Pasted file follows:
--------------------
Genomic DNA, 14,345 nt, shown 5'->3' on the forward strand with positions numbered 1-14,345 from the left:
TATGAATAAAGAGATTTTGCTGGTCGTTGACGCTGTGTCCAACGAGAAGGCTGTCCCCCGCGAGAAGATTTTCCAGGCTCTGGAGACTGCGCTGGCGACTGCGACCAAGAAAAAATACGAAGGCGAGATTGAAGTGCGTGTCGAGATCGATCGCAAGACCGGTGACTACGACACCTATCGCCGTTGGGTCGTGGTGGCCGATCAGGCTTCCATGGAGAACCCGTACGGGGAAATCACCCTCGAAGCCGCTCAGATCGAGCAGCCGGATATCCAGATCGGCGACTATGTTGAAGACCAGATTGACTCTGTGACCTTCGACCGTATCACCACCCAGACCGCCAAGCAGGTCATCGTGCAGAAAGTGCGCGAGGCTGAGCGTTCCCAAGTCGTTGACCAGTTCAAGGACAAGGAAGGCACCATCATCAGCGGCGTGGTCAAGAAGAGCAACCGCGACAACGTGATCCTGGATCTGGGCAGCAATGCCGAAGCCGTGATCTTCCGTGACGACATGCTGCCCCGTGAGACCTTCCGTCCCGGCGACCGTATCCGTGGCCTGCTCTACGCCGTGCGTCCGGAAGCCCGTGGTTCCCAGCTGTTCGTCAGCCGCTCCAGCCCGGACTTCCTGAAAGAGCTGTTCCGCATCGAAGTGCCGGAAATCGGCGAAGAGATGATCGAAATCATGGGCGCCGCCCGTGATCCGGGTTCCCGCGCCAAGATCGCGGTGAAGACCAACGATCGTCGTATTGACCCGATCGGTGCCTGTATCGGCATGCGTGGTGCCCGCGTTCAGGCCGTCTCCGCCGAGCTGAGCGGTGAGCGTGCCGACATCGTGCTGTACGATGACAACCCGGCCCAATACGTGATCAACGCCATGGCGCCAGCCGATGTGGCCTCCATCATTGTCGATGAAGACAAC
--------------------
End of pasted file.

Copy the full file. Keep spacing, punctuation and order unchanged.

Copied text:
Genomic DNA, 14,345 nt, shown 5'->3' on the forward strand with positions numbered 1-14,345 from the left:
TATGAATAAAGAGATTTTGCTGGTCGTTGACGCTGTGTCCAACGAGAAGGCTGTCCCCCGCGAGAAGATTTTCCAGGCTCTGGAGACTGCGCTGGCGACTGCGACCAAGAAAAAATACGAAGGCGAGATTGAAGTGCGTGTCGAGATCGATCGCAAGACCGGTGACTACGACACCTATCGCCGTTGGGTCGTGGTGGCCGATCAGGCTTCCATGGAGAACCCGTACGGGGAAATCACCCTCGAAGCCGCTCAGATCGAGCAGCCGGATATCCAGATCGGCGACTATGTTGAAGACCAGATTGACTCTGTGACCTTCGACCGTATCACCACCCAGACCGCCAAGCAGGTCATCGTGCAGAAAGTGCGCGAGGCTGAGCGTTCCCAAGTCGTTGACCAGTTCAAGGACAAGGAAGGCACCATCATCAGCGGCGTGGTCAAGAAGAGCAACCGCGACAACGTGATCCTGGATCTGGGCAGCAATGCCGAAGCCGTGATCTTCCGTGACGACATGCTGCCCCGTGAGACCTTCCGTCCCGGCGACCGTATCCGTGGCCTGCTCTACGCCGTGCGTCCGGAAGCCCGTGGTTCCCAGCTGTTCGTCAGCCGCTCCAGCCCGGACTTCCTGAAAGAGCTGTTCCGCATCGAAGTGCCGGAAATCGGCGAAGAGATGATCGAAATCATGGGCGCCGCCCGTGATCCGGGTTCCCGCGCCAAGATCGCGGTGAAGACCAACGATCGTCGTATTGACCCGATCGGTGCCTGTATCGGCATGCGTGGTGCCCGCGTTCAGGCCGTCTCCGCCGAGCTGAGCGGTGAGCGTGCCGACATCGTGCTGTACGATGACAACCCGGCCCAATACGTGATCAACGCCATGGCGCCAGCCGATGTGGCCTCCATCATTGTCGATGAAGACAAC